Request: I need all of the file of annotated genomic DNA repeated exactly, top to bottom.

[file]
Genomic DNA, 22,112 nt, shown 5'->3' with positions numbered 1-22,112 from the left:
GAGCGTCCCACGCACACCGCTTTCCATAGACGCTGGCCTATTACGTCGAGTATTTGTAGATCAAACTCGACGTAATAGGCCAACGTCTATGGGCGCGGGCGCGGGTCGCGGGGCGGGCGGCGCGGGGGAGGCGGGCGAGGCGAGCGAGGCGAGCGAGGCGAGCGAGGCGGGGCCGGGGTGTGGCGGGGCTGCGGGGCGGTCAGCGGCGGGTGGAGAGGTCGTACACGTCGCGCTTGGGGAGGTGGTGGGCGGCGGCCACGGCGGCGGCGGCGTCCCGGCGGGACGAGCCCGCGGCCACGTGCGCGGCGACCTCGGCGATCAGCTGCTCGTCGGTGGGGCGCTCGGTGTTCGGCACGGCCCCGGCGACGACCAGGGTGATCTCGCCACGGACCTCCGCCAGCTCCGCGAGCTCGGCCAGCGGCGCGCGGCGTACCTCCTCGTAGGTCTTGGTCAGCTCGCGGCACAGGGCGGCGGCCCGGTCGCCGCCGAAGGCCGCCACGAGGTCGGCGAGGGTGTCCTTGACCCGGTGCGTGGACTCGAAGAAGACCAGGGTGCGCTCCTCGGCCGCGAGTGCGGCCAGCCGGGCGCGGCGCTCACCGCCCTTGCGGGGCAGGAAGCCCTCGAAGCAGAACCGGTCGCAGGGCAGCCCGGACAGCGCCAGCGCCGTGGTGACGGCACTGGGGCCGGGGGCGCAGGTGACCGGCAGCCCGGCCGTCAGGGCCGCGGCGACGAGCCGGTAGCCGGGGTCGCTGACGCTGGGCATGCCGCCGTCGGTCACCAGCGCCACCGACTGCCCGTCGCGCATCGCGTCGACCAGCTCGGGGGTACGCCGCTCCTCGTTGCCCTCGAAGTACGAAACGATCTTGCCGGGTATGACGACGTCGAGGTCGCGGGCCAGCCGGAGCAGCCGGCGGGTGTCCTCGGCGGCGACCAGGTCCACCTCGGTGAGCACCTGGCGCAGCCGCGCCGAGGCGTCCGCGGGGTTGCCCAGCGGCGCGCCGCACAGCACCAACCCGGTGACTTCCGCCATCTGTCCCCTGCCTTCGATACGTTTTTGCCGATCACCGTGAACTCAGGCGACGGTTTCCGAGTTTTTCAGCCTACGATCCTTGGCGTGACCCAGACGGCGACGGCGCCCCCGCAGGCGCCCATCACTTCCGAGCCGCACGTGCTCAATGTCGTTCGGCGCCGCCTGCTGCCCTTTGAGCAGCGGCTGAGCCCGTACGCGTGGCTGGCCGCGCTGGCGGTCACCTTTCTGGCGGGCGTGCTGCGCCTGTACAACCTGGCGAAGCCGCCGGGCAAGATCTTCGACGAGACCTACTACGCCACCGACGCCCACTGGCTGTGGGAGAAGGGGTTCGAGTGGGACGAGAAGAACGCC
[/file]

Genomic DNA, 22,112 nt, shown 5'->3' with positions numbered 1-22,112 from the left:
GAGCGTCCCACGCACACCGCTTTCCATAGACGCTGGCCTATTACGTCGAGTATTTGTAGATCAAACTCGACGTAATAGGCCAACGTCTATGGGCGCGGGCGCGGGTCGCGGGGCGGGCGGCGCGGGGGAGGCGGGCGAGGCGAGCGAGGCGAGCGAGGCGAGCGAGGCGGGGCCGGGGTGTGGCGGGGCTGCGGGGCGGTCAGCGGCGGGTGGAGAGGTCGTACACGTCGCGCTTGGGGAGGTGGTGGGCGGCGGCCACGGCGGCGGCGGCGTCCCGGCGGGACGAGCCCGCGGCCACGTGCGCGGCGACCTCGGCGATCAGCTGCTCGTCGGTGGGGCGCTCGGTGTTCGGCACGGCCCCGGCGACGACCAGGGTGATCTCGCCACGGACCTCCGCCAGCTCCGCGAGCTCGGCCAGCGGCGCGCGGCGTACCTCCTCGTAGGTCTTGGTCAGCTCGCGGCACAGGGCGGCGGCCCGGTCGCCGCCGAAGGCCGCCACGAGGTCGGCGAGGGTGTCCTTGACCCGGTGCGTGGACTCGAAGAAGACCAGGGTGCGCTCCTCGGCCGCGAGTGCGGCCAGCCGGGCGCGGCGCTCACCGCCCTTGCGGGGCAGGAAGCCCTCGAAGCAGAACCGGTCGCAGGGCAGCCCGGACAGCGCCAGCGCCGTGGTGACGGCACTGGGGCCGGGGGCGCAGGTGACCGGCAGCCCGGCCGTCAGGGCCGCGGCGACGAGCCGGTAGCCGGGGTCGCTGACGCTGGGCATGCCGCCGTCGGTCACCAGCGCCACCGACTGCCCGTCGCGCATCGCGTCGACCAGCTCGGGGGTACGCCGCTCCTCGTTGCCCTCGAAGTACGAAACGATCTTGCCGGGTATGACGACGTCGAGGTCGCGGGCCAGCCGGAGCAGCCGGCGGGTGTCCTCGGCGGCGACCAGGTCCACCTCGGTGAGCACCTGGCGCAGCCGCGCCGAGGCGTCCGCGGGGTTGCCCAGCGGCGCGCCGCACAGCACCAACCCGGTGACTTCCGCCATCTGTCCCCTGCCTTCGATACGTTTTTGCCGATCACCGTGAACTCAGGCGACGGTTTCCGAGTTTTTCAGCCTACGATCCTTGGCGTGACCCAGACGGCGACGGCGCCCCCGCAGGCGCCCATCACTTCCGAGCCGCACGTGCTCAATGTCGTTCGGCGCCGCCTGCTGCCCTTTGAGCAGCGGCTGAGCCCGTACGCGTGGCTGGCCGCGCTGGCGGTCACCTTTCTGGCGGGCGTGCTGCGCCTGTACAACCTGGCGAAGCCGCCGGGCAAGATCTTCGACGAGACCTACTACGCCACCGACGCCCACTGGCTGTGGGAGAAGGGGTTCGAGTGGGACGAGAAGAACGCC